Investing

'Terrible' WeWork bet caused us headaches: T. Rowe Price

Key Points
  • T. Rowe Price has called its investment in WeWork a "debacle" that caused the firm "outsized headaches and disappointments."
  • The asset-management firm said it is left holding WeWork shares worth just a fraction of their original value.
  • Among the world's most valuable startups a year ago, New York-based WeWork abandoned its attempt to launch on the stock market last September
WeWork Executive Chairman Marcelo Claure during an interview with Andrew Ross Sorkin at WeWork headquarters in New York City on February 10, 2020.
David A. Grogan | CNBC

Asset management firm T. Rowe Price has called its investment in WeWork a "debacle" that caused the firm "outsized headaches and disappointments" and left it holding shares worth just a fraction of their original value.

In a rare public comment on its experience with a specific investment, the U.S. fund management group said in a Feb. 12 filing that it had invested in the startup in 2014 on the premise that WeWork's management would focus on developing a more sustainable business strategy and slow its pace of growth.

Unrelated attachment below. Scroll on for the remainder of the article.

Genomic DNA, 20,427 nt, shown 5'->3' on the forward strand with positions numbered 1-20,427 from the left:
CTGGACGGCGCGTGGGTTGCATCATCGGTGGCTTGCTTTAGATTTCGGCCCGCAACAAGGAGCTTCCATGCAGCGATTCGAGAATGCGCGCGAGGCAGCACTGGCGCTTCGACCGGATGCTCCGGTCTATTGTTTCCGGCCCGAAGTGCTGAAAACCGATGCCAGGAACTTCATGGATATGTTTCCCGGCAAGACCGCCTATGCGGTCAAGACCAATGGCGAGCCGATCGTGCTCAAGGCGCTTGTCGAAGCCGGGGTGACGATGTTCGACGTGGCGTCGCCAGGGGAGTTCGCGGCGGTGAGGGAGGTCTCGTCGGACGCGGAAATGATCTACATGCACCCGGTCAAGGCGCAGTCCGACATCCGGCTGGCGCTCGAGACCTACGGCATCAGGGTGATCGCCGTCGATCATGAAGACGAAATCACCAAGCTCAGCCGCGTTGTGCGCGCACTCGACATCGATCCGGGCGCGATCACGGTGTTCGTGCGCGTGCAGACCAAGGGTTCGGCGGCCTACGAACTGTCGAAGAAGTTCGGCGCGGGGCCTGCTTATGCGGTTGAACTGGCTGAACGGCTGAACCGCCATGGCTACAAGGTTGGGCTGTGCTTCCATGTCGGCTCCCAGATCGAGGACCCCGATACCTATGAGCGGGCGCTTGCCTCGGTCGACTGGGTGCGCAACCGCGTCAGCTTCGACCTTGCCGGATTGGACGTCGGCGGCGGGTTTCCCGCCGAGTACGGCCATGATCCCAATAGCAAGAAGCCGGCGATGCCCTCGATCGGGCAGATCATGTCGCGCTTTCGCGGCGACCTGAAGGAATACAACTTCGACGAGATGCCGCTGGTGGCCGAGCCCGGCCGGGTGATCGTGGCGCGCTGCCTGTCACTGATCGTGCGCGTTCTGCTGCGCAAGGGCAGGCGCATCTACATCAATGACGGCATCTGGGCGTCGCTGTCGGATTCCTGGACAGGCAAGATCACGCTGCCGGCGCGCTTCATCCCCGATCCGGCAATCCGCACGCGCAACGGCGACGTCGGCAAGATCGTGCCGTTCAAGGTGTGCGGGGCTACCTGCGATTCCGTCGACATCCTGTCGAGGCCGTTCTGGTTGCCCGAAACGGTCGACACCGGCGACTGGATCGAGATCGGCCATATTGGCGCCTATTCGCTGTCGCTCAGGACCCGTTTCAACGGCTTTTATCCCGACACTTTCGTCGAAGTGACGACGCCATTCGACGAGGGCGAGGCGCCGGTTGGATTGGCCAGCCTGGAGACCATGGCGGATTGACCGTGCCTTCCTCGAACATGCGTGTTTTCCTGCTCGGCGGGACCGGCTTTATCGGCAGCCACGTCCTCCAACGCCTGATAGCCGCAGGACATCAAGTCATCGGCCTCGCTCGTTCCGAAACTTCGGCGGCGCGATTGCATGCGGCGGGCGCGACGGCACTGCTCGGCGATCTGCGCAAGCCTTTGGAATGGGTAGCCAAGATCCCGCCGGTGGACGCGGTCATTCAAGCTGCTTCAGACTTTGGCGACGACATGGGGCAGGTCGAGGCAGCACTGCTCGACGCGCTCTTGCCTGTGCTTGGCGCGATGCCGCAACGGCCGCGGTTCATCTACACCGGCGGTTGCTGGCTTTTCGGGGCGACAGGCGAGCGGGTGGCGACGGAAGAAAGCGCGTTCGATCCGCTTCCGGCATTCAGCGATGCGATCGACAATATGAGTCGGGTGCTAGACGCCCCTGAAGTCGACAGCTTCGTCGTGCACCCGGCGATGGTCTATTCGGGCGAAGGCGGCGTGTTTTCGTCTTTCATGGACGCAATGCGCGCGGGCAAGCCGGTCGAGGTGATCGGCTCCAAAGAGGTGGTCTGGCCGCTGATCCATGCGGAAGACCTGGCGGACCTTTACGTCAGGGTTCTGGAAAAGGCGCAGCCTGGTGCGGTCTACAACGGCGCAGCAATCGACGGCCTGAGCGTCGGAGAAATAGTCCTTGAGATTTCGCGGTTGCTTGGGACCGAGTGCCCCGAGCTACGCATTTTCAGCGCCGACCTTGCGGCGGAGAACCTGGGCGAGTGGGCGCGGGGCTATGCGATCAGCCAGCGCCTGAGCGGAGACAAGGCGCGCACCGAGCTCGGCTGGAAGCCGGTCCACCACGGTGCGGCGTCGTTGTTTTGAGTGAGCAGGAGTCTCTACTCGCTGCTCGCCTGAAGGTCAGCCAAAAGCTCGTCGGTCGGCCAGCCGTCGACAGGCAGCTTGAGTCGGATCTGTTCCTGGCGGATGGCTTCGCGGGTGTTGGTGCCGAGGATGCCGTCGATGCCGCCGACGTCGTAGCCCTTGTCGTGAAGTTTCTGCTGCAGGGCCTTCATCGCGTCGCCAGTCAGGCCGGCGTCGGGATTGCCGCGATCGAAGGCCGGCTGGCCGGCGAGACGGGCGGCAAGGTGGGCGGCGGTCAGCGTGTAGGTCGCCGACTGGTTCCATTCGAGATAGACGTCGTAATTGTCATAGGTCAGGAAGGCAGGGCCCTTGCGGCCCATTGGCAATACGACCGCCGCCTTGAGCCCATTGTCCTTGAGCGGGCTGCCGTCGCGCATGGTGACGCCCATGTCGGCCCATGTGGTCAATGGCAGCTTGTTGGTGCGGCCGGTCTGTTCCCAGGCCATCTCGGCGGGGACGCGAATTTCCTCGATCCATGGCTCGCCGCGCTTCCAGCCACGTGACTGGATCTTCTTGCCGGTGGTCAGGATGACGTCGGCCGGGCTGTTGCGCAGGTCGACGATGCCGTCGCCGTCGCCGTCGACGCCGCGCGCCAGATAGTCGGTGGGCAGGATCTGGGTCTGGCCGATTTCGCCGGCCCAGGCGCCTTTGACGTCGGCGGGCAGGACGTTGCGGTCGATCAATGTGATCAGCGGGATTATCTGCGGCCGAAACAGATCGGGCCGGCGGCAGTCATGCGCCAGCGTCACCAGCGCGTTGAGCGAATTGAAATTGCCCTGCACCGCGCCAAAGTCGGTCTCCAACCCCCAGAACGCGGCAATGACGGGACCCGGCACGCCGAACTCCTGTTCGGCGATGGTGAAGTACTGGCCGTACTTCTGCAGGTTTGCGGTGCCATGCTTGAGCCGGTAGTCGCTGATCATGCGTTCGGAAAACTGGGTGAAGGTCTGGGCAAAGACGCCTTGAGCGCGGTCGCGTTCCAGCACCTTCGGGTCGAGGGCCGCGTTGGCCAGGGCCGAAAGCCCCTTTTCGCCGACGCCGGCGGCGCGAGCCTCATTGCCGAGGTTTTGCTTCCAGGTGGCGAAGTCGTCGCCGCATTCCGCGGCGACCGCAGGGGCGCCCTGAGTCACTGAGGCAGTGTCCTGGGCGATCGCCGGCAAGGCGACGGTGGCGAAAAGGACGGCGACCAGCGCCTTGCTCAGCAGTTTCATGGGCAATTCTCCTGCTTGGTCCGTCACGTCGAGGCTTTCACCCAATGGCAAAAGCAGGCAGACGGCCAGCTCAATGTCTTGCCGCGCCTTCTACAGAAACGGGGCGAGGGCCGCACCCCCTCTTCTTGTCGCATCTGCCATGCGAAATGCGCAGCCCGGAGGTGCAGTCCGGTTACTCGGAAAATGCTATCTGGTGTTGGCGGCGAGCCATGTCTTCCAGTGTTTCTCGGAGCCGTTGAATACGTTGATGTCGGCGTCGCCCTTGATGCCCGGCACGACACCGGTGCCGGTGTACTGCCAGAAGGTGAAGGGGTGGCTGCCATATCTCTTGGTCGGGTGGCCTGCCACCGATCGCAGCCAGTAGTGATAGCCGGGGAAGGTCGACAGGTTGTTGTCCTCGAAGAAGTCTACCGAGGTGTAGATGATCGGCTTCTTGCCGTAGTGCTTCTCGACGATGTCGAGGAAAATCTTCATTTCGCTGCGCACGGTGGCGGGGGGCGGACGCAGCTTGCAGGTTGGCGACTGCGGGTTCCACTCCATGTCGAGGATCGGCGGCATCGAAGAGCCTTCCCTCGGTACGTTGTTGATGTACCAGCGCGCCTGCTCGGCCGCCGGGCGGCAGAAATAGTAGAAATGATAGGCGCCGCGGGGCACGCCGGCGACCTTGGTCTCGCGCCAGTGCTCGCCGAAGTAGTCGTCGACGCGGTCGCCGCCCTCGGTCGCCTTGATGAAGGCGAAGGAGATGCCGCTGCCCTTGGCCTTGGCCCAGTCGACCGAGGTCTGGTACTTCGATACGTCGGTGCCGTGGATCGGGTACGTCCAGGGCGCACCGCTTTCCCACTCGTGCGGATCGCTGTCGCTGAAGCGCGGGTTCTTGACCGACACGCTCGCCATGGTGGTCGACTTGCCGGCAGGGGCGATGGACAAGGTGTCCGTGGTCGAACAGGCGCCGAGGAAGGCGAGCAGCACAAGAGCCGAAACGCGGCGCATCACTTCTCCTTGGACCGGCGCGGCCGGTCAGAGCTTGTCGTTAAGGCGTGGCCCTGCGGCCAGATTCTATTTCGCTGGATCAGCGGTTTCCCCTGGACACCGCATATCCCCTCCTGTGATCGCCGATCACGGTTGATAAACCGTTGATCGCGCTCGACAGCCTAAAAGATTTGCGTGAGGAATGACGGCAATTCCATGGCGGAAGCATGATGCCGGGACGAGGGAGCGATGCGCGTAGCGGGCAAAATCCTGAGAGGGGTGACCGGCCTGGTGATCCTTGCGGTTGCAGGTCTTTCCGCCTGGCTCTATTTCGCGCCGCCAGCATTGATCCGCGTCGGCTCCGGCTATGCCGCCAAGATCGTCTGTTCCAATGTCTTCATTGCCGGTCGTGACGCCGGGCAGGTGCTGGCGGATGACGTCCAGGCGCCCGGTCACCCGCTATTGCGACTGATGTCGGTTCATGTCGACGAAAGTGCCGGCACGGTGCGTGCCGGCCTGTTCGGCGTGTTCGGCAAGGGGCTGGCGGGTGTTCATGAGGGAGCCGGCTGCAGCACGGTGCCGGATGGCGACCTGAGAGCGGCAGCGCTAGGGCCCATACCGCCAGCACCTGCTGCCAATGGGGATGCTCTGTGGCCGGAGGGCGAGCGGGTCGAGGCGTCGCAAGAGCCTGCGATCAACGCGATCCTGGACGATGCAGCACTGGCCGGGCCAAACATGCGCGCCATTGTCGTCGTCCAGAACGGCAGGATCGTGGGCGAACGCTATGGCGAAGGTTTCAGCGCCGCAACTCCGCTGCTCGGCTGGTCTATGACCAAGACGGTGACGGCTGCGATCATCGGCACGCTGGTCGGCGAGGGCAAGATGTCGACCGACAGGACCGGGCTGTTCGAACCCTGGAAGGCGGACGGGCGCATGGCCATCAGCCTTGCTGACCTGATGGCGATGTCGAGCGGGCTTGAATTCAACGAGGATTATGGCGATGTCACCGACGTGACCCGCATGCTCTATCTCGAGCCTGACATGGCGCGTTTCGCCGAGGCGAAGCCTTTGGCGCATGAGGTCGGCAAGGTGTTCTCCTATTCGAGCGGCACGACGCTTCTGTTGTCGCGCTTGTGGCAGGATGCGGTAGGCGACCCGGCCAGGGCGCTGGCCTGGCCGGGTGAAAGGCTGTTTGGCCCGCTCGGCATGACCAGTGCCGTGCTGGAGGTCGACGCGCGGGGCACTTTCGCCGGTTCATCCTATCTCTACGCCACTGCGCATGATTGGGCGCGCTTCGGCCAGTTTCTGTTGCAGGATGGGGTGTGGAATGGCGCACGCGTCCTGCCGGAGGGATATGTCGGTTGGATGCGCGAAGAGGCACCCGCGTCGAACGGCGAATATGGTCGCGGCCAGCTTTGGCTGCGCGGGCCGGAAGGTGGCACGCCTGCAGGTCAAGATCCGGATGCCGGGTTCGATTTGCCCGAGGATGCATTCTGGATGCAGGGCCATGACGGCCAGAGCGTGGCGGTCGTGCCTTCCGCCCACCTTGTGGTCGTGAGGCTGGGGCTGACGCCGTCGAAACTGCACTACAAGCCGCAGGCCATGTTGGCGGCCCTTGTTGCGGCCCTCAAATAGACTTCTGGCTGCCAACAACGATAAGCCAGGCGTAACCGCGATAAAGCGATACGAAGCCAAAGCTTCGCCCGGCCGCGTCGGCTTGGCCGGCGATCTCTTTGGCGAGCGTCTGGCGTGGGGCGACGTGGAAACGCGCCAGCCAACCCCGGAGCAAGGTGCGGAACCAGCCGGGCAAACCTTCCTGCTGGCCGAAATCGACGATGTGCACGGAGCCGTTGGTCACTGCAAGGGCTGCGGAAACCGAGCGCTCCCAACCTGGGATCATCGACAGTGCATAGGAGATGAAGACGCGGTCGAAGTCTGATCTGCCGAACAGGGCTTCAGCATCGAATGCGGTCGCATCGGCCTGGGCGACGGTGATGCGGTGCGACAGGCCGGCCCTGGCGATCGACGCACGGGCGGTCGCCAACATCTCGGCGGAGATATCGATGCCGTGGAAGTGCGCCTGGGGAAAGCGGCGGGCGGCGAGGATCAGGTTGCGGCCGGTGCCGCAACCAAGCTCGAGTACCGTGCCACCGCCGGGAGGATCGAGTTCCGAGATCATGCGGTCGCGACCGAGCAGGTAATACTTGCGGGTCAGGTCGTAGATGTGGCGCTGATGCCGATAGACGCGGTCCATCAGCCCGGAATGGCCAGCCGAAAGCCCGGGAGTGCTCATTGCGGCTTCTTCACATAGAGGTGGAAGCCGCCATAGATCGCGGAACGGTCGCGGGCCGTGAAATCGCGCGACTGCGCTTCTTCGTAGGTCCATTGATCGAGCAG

Among the world's most valuable startups a year ago, New York-based WeWork abandoned its attempt to launch on the stock market last September after seeing its valuation collapse due to concerns over its mounting losses and leadership.

"They (WeWork's management) took our advice for a few months, but new investors soon arrived who convinced management to put its foot back on the accelerator," T. Rowe, which manages more than $1.2 trillion in assets, said in the report filed with the U.S. Securities and Exchange Commission.

WeWork was not immediately available to comment out of regular U.S. business hours early on Friday.

The company, under new Chairman Marcelo Claure, has been implementing a five-year turnaround plan aimed at boosting valuation and winning back investor trust.

"While it's possible that WeWork's new management will improve operations somewhat, we are ready to declare this a terrible investment," T.Rowe said.

T. Rowe Price sold some of its stake in the company in 2017 and again in 2019 but its remaining shares were left "worth a fraction of their earlier valuation" after WeWork abandoned its initial public offering.

Watch CNBC's full interview with WeWork's Claure

VIDEO15:3115:31
Watch CNBC's full interview with WeWork Executive Chairman Marcelo Claure